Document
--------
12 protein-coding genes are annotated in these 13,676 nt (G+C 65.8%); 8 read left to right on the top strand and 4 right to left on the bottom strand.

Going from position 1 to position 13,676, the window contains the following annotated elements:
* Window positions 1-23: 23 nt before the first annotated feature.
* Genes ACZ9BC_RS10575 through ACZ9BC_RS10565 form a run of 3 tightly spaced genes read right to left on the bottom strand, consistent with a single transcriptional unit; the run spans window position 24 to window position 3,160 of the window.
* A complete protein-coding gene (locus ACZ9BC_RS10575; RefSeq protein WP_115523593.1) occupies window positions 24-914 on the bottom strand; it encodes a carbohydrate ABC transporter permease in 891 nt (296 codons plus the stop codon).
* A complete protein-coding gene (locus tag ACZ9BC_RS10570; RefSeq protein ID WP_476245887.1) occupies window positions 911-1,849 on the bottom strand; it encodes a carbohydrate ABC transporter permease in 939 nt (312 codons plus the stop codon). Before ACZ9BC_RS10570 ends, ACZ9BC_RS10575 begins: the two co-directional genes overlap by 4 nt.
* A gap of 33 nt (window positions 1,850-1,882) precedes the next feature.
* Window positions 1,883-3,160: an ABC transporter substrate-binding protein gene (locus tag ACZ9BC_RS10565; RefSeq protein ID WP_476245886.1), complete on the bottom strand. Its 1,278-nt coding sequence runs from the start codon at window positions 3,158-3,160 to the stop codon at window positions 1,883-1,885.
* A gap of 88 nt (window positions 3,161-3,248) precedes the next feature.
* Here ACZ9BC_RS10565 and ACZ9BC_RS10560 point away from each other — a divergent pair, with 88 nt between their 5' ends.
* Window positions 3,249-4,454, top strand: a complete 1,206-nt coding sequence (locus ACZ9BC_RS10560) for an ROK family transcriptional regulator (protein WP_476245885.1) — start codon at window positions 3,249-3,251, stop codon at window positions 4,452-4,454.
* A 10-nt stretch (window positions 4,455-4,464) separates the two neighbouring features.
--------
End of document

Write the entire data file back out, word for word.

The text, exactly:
12 protein-coding genes are annotated in these 13,676 nt (G+C 65.8%); 8 read left to right on the top strand and 4 right to left on the bottom strand.

Going from position 1 to position 13,676, the window contains the following annotated elements:
* Window positions 1-23: 23 nt before the first annotated feature.
* Genes ACZ9BC_RS10575 through ACZ9BC_RS10565 form a run of 3 tightly spaced genes read right to left on the bottom strand, consistent with a single transcriptional unit; the run spans window position 24 to window position 3,160 of the window.
* A complete protein-coding gene (locus ACZ9BC_RS10575; RefSeq protein WP_115523593.1) occupies window positions 24-914 on the bottom strand; it encodes a carbohydrate ABC transporter permease in 891 nt (296 codons plus the stop codon).
* A complete protein-coding gene (locus tag ACZ9BC_RS10570; RefSeq protein ID WP_476245887.1) occupies window positions 911-1,849 on the bottom strand; it encodes a carbohydrate ABC transporter permease in 939 nt (312 codons plus the stop codon). Before ACZ9BC_RS10570 ends, ACZ9BC_RS10575 begins: the two co-directional genes overlap by 4 nt.
* A gap of 33 nt (window positions 1,850-1,882) precedes the next feature.
* Window positions 1,883-3,160: an ABC transporter substrate-binding protein gene (locus tag ACZ9BC_RS10565; RefSeq protein ID WP_476245886.1), complete on the bottom strand. Its 1,278-nt coding sequence runs from the start codon at window positions 3,158-3,160 to the stop codon at window positions 1,883-1,885.
* A gap of 88 nt (window positions 3,161-3,248) precedes the next feature.
* Here ACZ9BC_RS10565 and ACZ9BC_RS10560 point away from each other — a divergent pair, with 88 nt between their 5' ends.
* Window positions 3,249-4,454, top strand: a complete 1,206-nt coding sequence (locus ACZ9BC_RS10560) for an ROK family transcriptional regulator (protein WP_476245885.1) — start codon at window positions 3,249-3,251, stop codon at window positions 4,452-4,454.
* A 10-nt stretch (window positions 4,455-4,464) separates the two neighbouring features.